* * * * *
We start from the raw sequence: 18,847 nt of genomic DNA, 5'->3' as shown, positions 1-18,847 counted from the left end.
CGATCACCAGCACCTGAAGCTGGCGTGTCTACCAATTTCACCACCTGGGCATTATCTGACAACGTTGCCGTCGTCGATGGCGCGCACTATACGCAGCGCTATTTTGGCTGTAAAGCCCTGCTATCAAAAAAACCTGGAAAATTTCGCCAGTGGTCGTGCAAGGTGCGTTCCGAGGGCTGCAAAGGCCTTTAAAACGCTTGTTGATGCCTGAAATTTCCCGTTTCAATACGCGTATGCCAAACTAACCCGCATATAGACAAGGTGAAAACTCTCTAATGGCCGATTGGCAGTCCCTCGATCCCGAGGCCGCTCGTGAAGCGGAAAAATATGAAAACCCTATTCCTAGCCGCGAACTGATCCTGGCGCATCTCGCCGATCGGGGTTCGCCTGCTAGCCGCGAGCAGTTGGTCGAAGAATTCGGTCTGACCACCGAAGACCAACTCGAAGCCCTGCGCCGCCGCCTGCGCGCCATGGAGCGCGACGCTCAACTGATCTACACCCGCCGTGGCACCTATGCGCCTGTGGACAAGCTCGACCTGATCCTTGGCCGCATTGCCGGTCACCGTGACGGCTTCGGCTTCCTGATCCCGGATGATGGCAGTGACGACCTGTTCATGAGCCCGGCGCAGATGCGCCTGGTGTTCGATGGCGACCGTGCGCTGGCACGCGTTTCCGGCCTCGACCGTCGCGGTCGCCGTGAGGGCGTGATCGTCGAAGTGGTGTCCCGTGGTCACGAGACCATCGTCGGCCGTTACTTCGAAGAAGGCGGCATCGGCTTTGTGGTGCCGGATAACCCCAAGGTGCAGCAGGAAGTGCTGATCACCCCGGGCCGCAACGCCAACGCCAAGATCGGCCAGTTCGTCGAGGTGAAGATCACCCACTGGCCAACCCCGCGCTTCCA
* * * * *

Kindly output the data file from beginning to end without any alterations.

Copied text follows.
We start from the raw sequence: 18,847 nt of genomic DNA, 5'->3' as shown, positions 1-18,847 counted from the left end.
CGATCACCAGCACCTGAAGCTGGCGTGTCTACCAATTTCACCACCTGGGCATTATCTGACAACGTTGCCGTCGTCGATGGCGCGCACTATACGCAGCGCTATTTTGGCTGTAAAGCCCTGCTATCAAAAAAACCTGGAAAATTTCGCCAGTGGTCGTGCAAGGTGCGTTCCGAGGGCTGCAAAGGCCTTTAAAACGCTTGTTGATGCCTGAAATTTCCCGTTTCAATACGCGTATGCCAAACTAACCCGCATATAGACAAGGTGAAAACTCTCTAATGGCCGATTGGCAGTCCCTCGATCCCGAGGCCGCTCGTGAAGCGGAAAAATATGAAAACCCTATTCCTAGCCGCGAACTGATCCTGGCGCATCTCGCCGATCGGGGTTCGCCTGCTAGCCGCGAGCAGTTGGTCGAAGAATTCGGTCTGACCACCGAAGACCAACTCGAAGCCCTGCGCCGCCGCCTGCGCGCCATGGAGCGCGACGCTCAACTGATCTACACCCGCCGTGGCACCTATGCGCCTGTGGACAAGCTCGACCTGATCCTTGGCCGCATTGCCGGTCACCGTGACGGCTTCGGCTTCCTGATCCCGGATGATGGCAGTGACGACCTGTTCATGAGCCCGGCGCAGATGCGCCTGGTGTTCGATGGCGACCGTGCGCTGGCACGCGTTTCCGGCCTCGACCGTCGCGGTCGCCGTGAGGGCGTGATCGTCGAAGTGGTGTCCCGTGGTCACGAGACCATCGTCGGCCGTTACTTCGAAGAAGGCGGCATCGGCTTTGTGGTGCCGGATAACCCCAAGGTGCAGCAGGAAGTGCTGATCACCCCGGGCCGCAACGCCAACGCCAAGATCGGCCAGTTCGTCGAGGTGAAGATCACCCACTGGCCAACCCCGCGCTTCCA